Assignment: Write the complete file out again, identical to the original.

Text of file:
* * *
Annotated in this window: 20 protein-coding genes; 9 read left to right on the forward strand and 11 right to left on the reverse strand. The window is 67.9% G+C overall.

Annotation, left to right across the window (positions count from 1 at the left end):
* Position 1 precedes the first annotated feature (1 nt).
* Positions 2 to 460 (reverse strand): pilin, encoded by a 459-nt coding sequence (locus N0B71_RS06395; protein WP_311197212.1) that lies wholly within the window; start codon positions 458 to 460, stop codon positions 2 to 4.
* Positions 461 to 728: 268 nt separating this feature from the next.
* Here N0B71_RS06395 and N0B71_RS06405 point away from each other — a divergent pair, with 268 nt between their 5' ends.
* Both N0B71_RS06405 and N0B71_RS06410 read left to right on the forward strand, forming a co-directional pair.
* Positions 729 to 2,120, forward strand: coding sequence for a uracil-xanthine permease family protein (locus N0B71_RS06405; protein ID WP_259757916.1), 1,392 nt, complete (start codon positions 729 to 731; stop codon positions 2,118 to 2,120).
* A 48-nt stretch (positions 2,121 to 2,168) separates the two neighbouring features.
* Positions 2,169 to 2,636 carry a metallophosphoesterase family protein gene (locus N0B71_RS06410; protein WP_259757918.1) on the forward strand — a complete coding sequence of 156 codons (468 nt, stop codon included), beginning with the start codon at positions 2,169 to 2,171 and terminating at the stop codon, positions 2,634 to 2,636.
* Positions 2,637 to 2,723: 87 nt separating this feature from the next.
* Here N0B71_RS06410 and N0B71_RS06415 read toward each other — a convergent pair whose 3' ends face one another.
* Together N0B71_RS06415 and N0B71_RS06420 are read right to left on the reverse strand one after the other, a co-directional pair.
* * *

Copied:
Annotated in this window: 20 protein-coding genes; 9 read left to right on the forward strand and 11 right to left on the reverse strand. The window is 67.9% G+C overall.

Annotation, left to right across the window (positions count from 1 at the left end):
* Position 1 precedes the first annotated feature (1 nt).
* Positions 2 to 460 (reverse strand): pilin, encoded by a 459-nt coding sequence (locus N0B71_RS06395; protein WP_311197212.1) that lies wholly within the window; start codon positions 458 to 460, stop codon positions 2 to 4.
* Positions 461 to 728: 268 nt separating this feature from the next.
* Here N0B71_RS06395 and N0B71_RS06405 point away from each other — a divergent pair, with 268 nt between their 5' ends.
* Both N0B71_RS06405 and N0B71_RS06410 read left to right on the forward strand, forming a co-directional pair.
* Positions 729 to 2,120, forward strand: coding sequence for a uracil-xanthine permease family protein (locus N0B71_RS06405; protein ID WP_259757916.1), 1,392 nt, complete (start codon positions 729 to 731; stop codon positions 2,118 to 2,120).
* A 48-nt stretch (positions 2,121 to 2,168) separates the two neighbouring features.
* Positions 2,169 to 2,636 carry a metallophosphoesterase family protein gene (locus N0B71_RS06410; protein WP_259757918.1) on the forward strand — a complete coding sequence of 156 codons (468 nt, stop codon included), beginning with the start codon at positions 2,169 to 2,171 and terminating at the stop codon, positions 2,634 to 2,636.
* Positions 2,637 to 2,723: 87 nt separating this feature from the next.
* Here N0B71_RS06410 and N0B71_RS06415 read toward each other — a convergent pair whose 3' ends face one another.
* Together N0B71_RS06415 and N0B71_RS06420 are read right to left on the reverse strand one after the other, a co-directional pair.